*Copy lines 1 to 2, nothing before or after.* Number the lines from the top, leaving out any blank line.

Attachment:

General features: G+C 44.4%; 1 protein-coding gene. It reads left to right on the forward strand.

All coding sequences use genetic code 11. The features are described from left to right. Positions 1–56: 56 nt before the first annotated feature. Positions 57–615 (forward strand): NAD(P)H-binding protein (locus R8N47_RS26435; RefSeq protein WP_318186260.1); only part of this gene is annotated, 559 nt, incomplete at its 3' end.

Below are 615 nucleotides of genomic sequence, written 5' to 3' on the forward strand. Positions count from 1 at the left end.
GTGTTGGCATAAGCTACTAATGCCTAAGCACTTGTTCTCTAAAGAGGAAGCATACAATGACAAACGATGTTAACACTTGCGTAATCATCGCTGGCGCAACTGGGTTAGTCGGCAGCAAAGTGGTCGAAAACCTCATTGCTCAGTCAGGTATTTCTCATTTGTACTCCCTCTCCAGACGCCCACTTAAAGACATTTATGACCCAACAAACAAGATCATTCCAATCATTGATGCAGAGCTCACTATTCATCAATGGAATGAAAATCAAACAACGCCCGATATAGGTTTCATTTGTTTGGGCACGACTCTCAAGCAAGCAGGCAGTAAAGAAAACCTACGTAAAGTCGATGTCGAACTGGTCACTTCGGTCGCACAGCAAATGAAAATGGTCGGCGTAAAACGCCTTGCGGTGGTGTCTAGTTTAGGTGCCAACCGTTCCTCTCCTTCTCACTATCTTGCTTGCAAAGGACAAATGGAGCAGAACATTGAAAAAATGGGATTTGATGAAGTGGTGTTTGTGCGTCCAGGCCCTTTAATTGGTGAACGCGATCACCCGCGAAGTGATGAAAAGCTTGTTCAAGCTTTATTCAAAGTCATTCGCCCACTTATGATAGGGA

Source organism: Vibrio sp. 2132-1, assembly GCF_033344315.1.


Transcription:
General features: G+C 44.4%; 1 protein-coding gene. It reads left to right on the forward strand.

All coding sequences use genetic code 11. The features are described from left to right. Positions 1–56: 56 nt before the first annotated feature. Positions 57–615 (forward strand): NAD(P)H-binding protein (locus R8N47_RS26435; RefSeq protein WP_318186260.1); only part of this gene is annotated, 559 nt, incomplete at its 3' end.